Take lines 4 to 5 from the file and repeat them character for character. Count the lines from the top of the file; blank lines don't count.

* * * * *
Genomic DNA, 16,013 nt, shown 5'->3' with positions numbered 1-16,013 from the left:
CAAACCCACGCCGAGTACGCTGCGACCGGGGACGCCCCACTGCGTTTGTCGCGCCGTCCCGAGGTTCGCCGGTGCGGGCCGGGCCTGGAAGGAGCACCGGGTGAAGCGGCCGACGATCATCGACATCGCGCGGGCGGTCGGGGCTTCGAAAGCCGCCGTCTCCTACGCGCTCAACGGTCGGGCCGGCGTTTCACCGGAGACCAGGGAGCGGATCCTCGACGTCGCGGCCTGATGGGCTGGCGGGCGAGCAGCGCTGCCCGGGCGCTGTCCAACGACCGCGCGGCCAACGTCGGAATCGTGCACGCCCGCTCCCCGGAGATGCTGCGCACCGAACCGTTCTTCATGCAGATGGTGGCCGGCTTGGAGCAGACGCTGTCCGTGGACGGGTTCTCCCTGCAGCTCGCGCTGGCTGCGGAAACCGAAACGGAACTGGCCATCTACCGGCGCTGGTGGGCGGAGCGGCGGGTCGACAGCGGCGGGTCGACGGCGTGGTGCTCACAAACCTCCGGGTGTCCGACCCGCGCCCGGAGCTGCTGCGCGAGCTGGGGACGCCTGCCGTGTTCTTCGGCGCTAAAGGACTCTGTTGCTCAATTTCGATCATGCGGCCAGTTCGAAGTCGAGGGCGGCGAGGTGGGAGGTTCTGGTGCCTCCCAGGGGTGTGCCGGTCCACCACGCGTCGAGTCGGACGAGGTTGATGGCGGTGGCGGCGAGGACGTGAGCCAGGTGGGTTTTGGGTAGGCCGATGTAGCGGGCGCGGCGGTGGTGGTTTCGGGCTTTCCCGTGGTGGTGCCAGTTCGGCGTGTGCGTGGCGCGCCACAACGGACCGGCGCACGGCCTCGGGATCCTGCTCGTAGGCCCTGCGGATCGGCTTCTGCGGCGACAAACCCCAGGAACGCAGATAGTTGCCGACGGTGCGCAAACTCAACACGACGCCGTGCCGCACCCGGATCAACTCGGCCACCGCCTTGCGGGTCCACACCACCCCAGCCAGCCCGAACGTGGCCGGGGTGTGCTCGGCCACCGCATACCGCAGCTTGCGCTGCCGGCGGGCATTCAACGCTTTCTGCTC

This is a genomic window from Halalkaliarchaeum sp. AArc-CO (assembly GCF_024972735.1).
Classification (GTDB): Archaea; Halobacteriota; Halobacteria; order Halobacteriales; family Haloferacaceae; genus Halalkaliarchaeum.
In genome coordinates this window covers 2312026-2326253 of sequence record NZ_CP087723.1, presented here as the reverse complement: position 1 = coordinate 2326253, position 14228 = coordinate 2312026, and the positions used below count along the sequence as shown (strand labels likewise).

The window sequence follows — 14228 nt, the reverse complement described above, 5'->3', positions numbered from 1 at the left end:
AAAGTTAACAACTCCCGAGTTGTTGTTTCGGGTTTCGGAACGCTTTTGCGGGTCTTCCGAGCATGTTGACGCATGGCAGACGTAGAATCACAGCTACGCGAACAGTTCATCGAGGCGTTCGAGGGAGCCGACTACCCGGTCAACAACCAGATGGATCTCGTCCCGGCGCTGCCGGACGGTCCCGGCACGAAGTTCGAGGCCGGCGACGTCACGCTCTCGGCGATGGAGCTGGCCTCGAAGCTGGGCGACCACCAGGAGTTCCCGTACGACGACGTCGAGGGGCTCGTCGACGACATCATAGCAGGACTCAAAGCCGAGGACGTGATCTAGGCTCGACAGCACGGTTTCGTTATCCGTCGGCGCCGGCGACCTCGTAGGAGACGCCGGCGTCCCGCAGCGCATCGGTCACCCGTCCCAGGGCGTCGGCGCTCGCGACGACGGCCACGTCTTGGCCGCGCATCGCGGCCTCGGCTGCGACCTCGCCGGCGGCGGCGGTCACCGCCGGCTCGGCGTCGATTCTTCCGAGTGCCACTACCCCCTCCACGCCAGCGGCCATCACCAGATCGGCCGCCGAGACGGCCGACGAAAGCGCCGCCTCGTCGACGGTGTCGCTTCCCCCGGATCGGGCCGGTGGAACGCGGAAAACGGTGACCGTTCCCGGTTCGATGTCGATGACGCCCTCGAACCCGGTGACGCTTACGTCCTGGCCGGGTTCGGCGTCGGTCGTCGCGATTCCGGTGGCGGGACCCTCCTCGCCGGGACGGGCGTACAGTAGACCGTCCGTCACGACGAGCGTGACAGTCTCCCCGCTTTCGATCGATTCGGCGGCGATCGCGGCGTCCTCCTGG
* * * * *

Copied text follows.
Classification (GTDB): Archaea; Halobacteriota; Halobacteria; order Halobacteriales; family Haloferacaceae; genus Halalkaliarchaeum.
In genome coordinates this window covers 2312026-2326253 of sequence record NZ_CP087723.1, presented here as the reverse complement: position 1 = coordinate 2326253, position 14228 = coordinate 2312026, and the positions used below count along the sequence as shown (strand labels likewise).